Glisser is an online platform that allows you to add interactive elements to your presentations. It describes itself as ‘all-in-one audience engagement software for live events and the classroom’. Since creating engaging presentations is what we do, I decided to review Glisser and see what it’s all about and how it works.

We first reviewed Glisser back in 2015, they are now on the 2nd generation platform which has a new user and audience interface, more features and polls, and more advanced data analytics, so it’s about time we took another look.

Glisser pricing

Glisser consists of a bunch of different tools designed to facilitate presenter-audience interaction. Depending on which plan you chose, you’ll get a different combination of features. There are two genres of plan, Event and Education. At BrightCarbon, we do more corporate than academic work, so I checked out the two Event plans.

Entry: This is the more basic offering. Users can access Digital Q&A, Unlimited Live Polling, Real-time Slide Sharing, Twitter Wall Feed, Audience Note Taking, Analytics Preview and Web Chat Support.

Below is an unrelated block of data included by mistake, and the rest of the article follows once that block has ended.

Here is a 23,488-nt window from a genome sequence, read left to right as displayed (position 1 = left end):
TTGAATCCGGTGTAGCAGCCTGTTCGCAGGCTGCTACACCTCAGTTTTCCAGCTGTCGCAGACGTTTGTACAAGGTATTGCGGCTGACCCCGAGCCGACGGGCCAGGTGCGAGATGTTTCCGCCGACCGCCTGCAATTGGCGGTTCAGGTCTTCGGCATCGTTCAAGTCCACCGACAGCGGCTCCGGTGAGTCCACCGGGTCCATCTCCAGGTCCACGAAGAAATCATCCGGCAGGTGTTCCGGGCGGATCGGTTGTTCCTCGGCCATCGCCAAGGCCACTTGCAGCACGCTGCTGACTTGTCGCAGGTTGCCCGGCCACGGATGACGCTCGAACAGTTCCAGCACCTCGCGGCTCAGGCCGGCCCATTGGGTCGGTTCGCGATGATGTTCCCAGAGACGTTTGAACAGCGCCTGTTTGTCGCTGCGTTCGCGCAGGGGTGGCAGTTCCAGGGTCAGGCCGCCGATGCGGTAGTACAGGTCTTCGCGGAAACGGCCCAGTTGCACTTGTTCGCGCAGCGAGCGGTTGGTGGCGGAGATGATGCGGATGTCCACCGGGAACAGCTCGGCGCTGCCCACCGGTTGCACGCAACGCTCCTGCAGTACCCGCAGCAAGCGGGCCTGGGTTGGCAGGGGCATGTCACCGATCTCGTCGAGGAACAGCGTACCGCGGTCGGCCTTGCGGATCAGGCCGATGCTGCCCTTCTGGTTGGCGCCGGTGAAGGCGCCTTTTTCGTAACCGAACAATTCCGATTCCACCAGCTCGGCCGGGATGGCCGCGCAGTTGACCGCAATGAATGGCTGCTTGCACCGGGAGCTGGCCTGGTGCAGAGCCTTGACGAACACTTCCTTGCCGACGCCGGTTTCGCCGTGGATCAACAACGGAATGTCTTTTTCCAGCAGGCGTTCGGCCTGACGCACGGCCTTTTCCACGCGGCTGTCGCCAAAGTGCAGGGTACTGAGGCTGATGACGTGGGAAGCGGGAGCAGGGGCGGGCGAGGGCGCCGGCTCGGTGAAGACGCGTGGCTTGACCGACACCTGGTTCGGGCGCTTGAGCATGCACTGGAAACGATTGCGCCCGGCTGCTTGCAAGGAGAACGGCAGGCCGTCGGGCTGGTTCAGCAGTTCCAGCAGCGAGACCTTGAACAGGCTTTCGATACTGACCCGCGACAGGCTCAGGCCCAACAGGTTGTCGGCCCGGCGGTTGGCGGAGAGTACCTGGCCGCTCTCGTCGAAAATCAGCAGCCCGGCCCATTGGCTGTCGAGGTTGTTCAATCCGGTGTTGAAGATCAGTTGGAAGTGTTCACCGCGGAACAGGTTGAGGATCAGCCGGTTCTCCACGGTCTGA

Enterprise: You get everything in the Entry plan plus, Q&A Moderation, Twitter Moderation, Live Slide Tweeting, Audience Event Agendas, Multiple Rooms & Streams, Custom Branding, Microsoft PowerPoint Add-In, Advanced Security Controls, User Roles, Custom Event Reporting, Data Export, CRM Integration, Account Manager and Onboarding & Training.

There isn’t any clear pricing on their website as Glisser offers custom pricing depending on whether you want to use the tool for a one-off event or on an ongoing basis. However, high pricing was occasionally mentioned as a con in customer reviews, so just bear that in mind. Potential pricing aside, anyone can sign up for a 14-day free trial and test out the Entry features before committing and that’s just what I did.

Getting started

First impressions, the interface is nice and clean, responsive and easy to navigate around.

Once you’ve signed up, you are sent to the Presentations screen and have the option to Add Presentation. You can’t create or edit slides in Glisser, but it is designed to work with imported content from various creation software including PowerPoint, Keynote, Google Slides and more. I imported some sample slides from PowerPoint which was very easy and, once my slides were in, I could drag and drop to reorder them.

However, the formatting of my text was messed up on some slides and I certainly wouldn’t be happy presenting it to an audience like that. I got in touch with Glisser who were very friendly and replied quickly to let me know that I should save my PowerPoint as a PDF first, then upload it. This was an annoying extra step, but it did fix the problem.